ABI Research has published a report on how RFID technology can help trace food spoilage and prevent outbreaks of illness.
Research has released a new report, called "RFID-Enabled Food Safety and
Traceability Systems," that explores how the Food Safety Modernization Act
affects use of RFID in the food industry.
, signed by President Obama on Jan. 4, calls for a shift
in the FDA's focus toward new food traceability rules aimed at preventing food
contamination, rather than responding to specific instances of food-borne illness.
new legislation will establish a more standardized way to trace food items,
Bill Arnold, principal analyst for RFID and barcode scanning at ABI Research,
told eWEEK. "There's a lot more emphasis on establishing a standardized
food traceability system," Arnold said.
FDA has selected standards from the nonprofit organization GS1
to monitor products in the food
supply. GS1 is a global body that has developed standards to improve efficiency
and visibility in supply chains for health care and other industries.
has the ability to play a data-gathering role in the whole area of food safety
and in the prevention of disease outbreak," Arnold said.
data collection RFID tags with sensors can detect and record if at any time the
temperature for a container of vegetables hits 40 degrees Fahrenheit rather
than the ideal 34 degrees, or if berries get too cold and freeze rather than
remaining at the acceptable 34 to 36 degrees Fahrenheit, Arnold explained.
data delivered by wireless technology also provides more flexibility for
grocers, according to Arnold.
you're a grocer and you get a load of produce, today your only option is to
accept or reject an entire load," he said. "With this more granular
information, you can accept the pallets with acceptable temperature limits
maintained and reject just those that had a problem."
48 million cases of food-borne illness occurring in 2010 according to the
Centers for Disease Control and Prevention, mobile device manufacturers may
look to make a bigger push toward using RFID devices to improve food safety.
such as RFID allows the food industry to trace products and record
environmental conditions in the complete food supply chain.
food industry could also possibly find ways to save some of the $35 billion a
year in wasted produce, Arnold said. And it can help the food industry avoid
outbreaks of serious illness, like the one that required a massive recall of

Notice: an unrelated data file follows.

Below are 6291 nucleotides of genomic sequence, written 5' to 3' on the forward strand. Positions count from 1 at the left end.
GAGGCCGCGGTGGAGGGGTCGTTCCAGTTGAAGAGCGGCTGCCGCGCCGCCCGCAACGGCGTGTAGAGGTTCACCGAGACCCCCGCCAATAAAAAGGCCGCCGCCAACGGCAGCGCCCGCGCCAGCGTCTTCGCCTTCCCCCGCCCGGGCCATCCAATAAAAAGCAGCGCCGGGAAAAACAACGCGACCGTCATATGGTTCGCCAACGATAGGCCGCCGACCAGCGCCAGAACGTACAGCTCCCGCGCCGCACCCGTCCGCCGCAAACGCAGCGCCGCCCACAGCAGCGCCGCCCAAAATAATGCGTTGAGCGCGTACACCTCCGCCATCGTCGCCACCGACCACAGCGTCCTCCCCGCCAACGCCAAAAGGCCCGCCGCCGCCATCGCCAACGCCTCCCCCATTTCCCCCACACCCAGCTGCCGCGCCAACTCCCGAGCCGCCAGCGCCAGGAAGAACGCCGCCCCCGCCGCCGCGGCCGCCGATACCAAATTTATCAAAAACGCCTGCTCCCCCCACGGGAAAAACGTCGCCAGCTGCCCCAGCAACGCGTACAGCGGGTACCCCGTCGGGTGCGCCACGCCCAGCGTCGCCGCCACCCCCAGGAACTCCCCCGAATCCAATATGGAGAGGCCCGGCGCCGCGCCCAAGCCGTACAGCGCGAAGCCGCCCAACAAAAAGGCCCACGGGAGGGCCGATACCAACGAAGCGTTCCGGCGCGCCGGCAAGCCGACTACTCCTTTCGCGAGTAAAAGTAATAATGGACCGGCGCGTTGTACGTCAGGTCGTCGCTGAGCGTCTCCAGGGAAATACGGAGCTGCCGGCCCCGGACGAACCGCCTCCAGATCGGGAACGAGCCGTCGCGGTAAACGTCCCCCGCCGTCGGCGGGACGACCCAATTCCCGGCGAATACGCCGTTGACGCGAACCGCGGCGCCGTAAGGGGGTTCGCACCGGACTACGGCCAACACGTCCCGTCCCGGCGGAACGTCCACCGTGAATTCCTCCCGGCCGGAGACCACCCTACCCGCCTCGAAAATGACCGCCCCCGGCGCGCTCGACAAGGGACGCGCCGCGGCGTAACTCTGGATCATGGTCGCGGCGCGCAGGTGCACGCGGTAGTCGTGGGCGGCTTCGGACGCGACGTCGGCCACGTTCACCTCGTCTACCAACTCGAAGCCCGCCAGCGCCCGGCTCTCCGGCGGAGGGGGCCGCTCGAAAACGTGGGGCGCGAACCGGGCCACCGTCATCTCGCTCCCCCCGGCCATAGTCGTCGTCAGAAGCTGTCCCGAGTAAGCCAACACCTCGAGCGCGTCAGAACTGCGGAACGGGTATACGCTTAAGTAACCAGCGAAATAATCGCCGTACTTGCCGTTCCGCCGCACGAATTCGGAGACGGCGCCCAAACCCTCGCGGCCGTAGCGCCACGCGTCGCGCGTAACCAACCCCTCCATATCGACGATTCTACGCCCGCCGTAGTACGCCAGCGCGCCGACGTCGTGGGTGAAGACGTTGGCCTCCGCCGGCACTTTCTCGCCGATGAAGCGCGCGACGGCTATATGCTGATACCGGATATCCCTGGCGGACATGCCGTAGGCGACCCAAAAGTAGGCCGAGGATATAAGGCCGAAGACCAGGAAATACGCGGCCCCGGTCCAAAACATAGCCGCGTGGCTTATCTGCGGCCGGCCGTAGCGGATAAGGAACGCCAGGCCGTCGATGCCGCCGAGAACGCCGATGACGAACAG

tomatoes due to salmonella poisoning in 2008.
RFID customers include large retail grocery chains and also food brands such as
Hawaiian Tropic and Chiquita.
food company Dole Food
has also been in the
news in the past for a 2005 E. coli scare stemming from recalled bags of
lettuce, and the company is an early adopter of RFID products for use in fresh
produce temperature monitoring.
in the early stages looking into how they use RFID in a data collection system
to prevent recalls and provide enhanced freshness all at the same time,"
of RFID systems include mobile device leaders such as Motorola and RFID
manufacturers like Intelleflex
gives cold-chain providers the tools they need to actively manage product
in-transit-resulting in reduced shrink, higher-product quality and safety
verification-and improve efficiency throughout the cold chain," Peter
Mehring, CEO of Intelleflex, said in a statement. Intelleflex recently ran an
RFID trial at the Hawaii Department of Agriculture in Honolulu.
player in the RFID food supply market is Australia's Ceebron, which makes a
line of proprietary Smart-Trace
data recorders that connect to cellular networks.
in RFID tags monitor the temperature and humidity of products, and RFID readers
can transmit the data using WiFi, Ethernet, Bluetooth or industrial mobile data
existing cellular infrastructures in place, costs of implementing RFID should
be manageable, Arnold suggested.
lot of this is possible because you can use existing infrastructure for
communication networks," he said. "You probably wouldn't want to
cover a whole farm with WiFi access points, but you have cell phone
communications just about everywhere, so the data can be collected constantly
from point of harvest to delivery at the retailer."